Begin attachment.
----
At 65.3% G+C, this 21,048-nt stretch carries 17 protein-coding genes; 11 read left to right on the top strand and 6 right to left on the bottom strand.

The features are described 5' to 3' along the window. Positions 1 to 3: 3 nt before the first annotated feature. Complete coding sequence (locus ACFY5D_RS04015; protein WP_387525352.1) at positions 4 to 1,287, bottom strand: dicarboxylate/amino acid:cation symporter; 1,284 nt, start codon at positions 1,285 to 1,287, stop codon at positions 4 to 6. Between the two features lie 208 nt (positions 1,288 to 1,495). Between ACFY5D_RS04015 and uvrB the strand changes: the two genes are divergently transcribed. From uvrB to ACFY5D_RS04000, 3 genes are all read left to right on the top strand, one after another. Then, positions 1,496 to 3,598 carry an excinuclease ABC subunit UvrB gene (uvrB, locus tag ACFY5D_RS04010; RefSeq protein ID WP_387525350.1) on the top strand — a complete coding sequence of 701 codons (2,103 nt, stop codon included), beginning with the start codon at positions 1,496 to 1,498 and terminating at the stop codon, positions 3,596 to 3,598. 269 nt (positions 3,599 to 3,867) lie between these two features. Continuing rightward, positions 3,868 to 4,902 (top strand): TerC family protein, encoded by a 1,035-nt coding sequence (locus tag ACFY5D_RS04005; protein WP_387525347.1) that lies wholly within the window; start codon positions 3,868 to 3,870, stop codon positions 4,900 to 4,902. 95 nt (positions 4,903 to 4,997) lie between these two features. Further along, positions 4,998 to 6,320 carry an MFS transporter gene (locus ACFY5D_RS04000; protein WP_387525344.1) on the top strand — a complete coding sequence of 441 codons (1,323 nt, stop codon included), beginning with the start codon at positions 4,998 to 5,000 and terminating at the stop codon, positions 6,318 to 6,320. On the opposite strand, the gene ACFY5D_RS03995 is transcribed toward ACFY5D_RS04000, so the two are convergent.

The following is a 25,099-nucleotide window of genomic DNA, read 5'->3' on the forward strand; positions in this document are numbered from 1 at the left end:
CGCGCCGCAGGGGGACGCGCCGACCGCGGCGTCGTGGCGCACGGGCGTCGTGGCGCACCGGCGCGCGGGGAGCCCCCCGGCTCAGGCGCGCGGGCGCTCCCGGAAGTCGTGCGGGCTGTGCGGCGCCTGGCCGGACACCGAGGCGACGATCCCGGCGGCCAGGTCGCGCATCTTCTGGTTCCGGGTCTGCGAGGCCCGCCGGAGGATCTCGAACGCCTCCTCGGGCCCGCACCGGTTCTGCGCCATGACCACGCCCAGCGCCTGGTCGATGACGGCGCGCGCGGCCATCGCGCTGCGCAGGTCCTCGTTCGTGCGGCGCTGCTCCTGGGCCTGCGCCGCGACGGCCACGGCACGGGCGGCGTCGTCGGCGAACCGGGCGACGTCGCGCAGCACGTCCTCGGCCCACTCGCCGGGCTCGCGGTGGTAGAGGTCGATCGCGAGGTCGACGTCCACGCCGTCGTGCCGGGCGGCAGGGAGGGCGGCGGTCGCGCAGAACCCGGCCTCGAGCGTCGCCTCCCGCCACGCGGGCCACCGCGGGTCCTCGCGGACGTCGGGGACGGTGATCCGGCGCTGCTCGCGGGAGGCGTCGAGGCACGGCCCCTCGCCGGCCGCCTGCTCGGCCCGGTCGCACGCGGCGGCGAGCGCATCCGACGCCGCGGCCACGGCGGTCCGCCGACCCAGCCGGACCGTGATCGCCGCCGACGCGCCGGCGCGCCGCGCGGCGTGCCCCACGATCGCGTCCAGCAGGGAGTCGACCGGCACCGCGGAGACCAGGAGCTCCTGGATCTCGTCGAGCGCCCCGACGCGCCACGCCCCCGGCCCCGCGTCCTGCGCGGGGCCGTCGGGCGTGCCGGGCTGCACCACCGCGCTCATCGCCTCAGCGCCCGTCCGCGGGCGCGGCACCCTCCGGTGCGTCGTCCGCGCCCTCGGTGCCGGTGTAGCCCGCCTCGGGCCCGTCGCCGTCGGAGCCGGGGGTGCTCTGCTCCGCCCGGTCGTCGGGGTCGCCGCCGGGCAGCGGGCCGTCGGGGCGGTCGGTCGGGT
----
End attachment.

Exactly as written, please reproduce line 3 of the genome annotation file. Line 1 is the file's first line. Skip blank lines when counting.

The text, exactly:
The following is a 25,099-nucleotide window of genomic DNA, read 5'->3' on the forward strand; positions in this document are numbered from 1 at the left end: